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Bush Defends Iraq Strategy, Resists Call to Leave

President Bush defends the U.S. mission in Iraq, saying that calls for American troops to leave the country are premature. The president warned that the situation would only worsen without U.S. troops -- and that "chaos in Iraq would be very unsettling in the region."

On Iraq, the president has been facing growing criticism of his policies. Pressed at a news conference on whether it's time to change his overall strategy, President Bush said it was too early.

"If you think it's bad now, imagine what Iraq would look like if the United States leaves before this government can defend itself and sustain itself," the president said. "Chaos in Iraq would be very unsettling in the region."

But one reporter noted that the conditions the president mentioned for pulling out of Iraq resemble the country's status before the United States led an invasion of it.

"You know, I've heard this theory about everything was just fine until we arrived, and kind of 'we're going to stir up the hornet's nest' theory," the president said. "It just doesn't hold water, as far as I'm concerned. The terrorists attacked us and killed 3,000 of our citizens before we started the freedom agenda in the Middle East."

President Bush was then asked what Iraq had to do with the Sept. 11, 2001, attacks.

"Nothing," the president said. He paused before continuing, "Nobody has ever suggested in this administration that Saddam Hussein ordered the attack. Iraq was a… the lesson of Sept. 11 is, take threats before they fully materialize."

President Bush's comments followed a prepared statement in which he urged the rapid deployment of United Nations peacekeepers to help maintain a cease-fire between Israel and Hezbollah in southern Lebanon.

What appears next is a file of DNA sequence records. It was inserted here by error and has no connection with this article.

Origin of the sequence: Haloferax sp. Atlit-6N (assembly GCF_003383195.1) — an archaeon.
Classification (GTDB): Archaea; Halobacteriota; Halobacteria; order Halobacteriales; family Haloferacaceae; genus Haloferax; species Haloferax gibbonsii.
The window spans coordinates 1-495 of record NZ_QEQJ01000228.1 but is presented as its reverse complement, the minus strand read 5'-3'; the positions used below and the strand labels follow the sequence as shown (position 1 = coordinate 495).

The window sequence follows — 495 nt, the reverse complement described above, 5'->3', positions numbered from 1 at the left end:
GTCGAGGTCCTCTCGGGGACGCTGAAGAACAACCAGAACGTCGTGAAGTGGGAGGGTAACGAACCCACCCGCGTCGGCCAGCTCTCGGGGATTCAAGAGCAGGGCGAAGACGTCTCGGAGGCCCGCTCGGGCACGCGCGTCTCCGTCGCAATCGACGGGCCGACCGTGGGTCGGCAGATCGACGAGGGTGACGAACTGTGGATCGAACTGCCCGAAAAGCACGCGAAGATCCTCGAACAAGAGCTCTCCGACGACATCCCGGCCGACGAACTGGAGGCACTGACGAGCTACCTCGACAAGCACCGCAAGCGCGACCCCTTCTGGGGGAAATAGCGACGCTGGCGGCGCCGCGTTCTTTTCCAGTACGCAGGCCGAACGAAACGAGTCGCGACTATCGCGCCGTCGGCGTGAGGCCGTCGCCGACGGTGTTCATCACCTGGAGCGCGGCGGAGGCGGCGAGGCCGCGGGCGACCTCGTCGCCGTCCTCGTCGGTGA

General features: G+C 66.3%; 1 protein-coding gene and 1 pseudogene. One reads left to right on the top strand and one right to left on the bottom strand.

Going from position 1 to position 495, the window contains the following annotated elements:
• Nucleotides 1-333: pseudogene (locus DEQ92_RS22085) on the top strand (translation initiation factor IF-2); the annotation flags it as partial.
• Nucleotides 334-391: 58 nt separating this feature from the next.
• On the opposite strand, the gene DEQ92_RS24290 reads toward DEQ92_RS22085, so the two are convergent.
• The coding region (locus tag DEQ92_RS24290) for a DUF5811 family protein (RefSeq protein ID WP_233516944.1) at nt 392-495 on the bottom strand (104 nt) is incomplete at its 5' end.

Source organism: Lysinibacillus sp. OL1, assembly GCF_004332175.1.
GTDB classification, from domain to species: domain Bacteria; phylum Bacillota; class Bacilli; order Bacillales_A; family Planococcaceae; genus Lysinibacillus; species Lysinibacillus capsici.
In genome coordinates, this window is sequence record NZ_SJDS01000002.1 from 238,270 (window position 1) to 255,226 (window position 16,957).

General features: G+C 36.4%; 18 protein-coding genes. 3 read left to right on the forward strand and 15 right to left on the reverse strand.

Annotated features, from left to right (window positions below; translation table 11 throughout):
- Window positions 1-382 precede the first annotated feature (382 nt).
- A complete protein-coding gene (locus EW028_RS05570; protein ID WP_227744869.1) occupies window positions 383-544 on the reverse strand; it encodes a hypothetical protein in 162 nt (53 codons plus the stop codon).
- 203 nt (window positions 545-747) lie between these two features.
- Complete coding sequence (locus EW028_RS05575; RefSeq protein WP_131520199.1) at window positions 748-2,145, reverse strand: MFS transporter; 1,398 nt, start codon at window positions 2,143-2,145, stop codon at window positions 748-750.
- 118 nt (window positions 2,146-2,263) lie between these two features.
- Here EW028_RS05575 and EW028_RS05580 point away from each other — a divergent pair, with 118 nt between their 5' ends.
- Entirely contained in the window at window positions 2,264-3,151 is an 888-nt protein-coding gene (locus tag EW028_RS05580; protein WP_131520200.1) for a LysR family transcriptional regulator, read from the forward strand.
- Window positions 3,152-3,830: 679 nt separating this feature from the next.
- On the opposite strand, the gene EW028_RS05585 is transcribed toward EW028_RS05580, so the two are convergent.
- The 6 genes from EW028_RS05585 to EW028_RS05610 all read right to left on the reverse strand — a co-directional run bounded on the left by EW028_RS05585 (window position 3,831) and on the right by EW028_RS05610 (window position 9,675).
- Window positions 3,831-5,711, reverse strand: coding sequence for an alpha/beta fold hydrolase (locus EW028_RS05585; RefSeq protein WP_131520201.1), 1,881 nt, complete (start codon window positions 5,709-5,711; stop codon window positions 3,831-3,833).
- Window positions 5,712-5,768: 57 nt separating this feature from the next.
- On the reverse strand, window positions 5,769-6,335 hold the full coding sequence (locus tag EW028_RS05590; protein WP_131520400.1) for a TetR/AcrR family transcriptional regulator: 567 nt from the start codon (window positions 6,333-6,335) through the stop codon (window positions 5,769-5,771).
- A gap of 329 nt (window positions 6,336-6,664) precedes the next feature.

He was also asked about the rebuilding effort that continues nearly a year after Hurricane Katrina devastated the Gulf Coast, President Bush said it will take time -- and that the ongoing goal is to eliminate bureaucratic obstacles.

As for debris that is still piled up in New Orleans, he said, "The money is available to help remove that debris. People can get after it, and I would hope they would."

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You're most likely to find NPR's Don Gonyea on the road, in some battleground state looking for voters to sit with him at the local lunch spot, the VFW or union hall, at a campaign rally, or at their kitchen tables to tell him what's on their minds. Through countless such conversations over the course of the year, he gets a ground-level view of American elections. Gonyea is NPR's National Political Correspondent, a position he has held since 2010. His reports can be heard on all NPR News programs and at NPR.org. To hear his sound-rich stories is akin to riding in the passenger seat of his rental car, traveling through Iowa or South Carolina or Michigan or wherever, right along with him.